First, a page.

Race and Ethnic Conflict: Contending Views on Prejudice, Discrimination, and Ethnoviolence

By Fred L. Pincus; Howard J. Ehrlich | Go to book overview

10
From Individual to
Structural Discrimination
FRED L. PINCUSPeople often think of racial discrimination in terms of the actions of individual prejudiced white people against individual people of color. However, as we have already shown, prejudice (an attitude) does not necessarily lead to discrimination (an overt behavior), and discrimination is not always caused by prejudice.Group discrimination can exist at many different levels. An individual teacher who mistreats a Hispanic student is different from a school system that refuses to admit Hispanics. An individual personnel officer who decides not to hire a qualified black applicant is different from an entire state police department that refuses to hire black officers.In their influential book Black Power, which was published more than a quarter of a century ago, Stokely Carmichael and Charles Hamilton differentiated "individual racism" from "institutional racism." The former involved the behavior of white individuals toward blacks and other minorities, and the latter involved the behavior of the entire white society and its institutions toward people of color.Since racism is a pejorative word often used imprecisely, I shall modify the Carmichael/Hamilton typology and apply it to the concept of discrimination. My discussion here deals with three different types of race/ethnic discrimination: individual, institutional, and structural.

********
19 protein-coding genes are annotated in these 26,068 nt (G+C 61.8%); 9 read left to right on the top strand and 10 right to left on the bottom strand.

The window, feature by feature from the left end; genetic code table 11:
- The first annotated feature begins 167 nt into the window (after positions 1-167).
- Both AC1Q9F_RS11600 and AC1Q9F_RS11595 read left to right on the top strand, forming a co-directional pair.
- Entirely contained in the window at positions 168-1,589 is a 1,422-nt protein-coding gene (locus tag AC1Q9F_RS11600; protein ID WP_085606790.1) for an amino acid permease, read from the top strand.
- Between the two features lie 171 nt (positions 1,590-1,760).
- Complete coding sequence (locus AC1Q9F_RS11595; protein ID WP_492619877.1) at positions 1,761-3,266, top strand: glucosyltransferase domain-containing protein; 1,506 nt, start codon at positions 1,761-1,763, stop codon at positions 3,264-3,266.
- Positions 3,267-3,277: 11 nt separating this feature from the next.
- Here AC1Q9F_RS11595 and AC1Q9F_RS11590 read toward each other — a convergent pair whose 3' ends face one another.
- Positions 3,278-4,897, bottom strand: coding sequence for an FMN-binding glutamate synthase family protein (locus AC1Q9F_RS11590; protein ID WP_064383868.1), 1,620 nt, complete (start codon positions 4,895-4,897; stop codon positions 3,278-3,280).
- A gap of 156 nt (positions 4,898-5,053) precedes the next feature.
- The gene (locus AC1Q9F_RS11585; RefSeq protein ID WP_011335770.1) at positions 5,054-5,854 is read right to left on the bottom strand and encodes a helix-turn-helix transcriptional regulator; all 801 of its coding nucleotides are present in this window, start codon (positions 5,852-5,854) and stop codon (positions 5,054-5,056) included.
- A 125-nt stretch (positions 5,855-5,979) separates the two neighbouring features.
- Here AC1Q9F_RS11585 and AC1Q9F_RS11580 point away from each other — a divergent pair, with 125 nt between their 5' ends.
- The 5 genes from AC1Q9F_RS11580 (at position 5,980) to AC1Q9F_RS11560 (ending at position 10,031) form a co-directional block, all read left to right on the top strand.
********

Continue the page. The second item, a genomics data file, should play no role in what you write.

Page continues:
1. Individual discrimination refers to the behavior of individual members of one race/ethnic group that is intended to have a differential and/or harmful effect on the members of another race/ethnic group. This category includes a wide range of behavior by majority-group individuals or small groups--from anti- Asian graffiti and name calling, to an employer's refusal to hire blacks or a landlord's refusal to rent to Hispanics, to physical attacks against Native Americans.

According to this definition, actions by individual minority-group members against the majority group can also be characterized as "individual discrimination." Examples might include antiwhite graffiti by blacks, physical attacks against whites by Hispanics, or employment discrimination by Asians against whites. Each of these actions entails intentional antiwhite treatment that has a differential and/or harmful impact.

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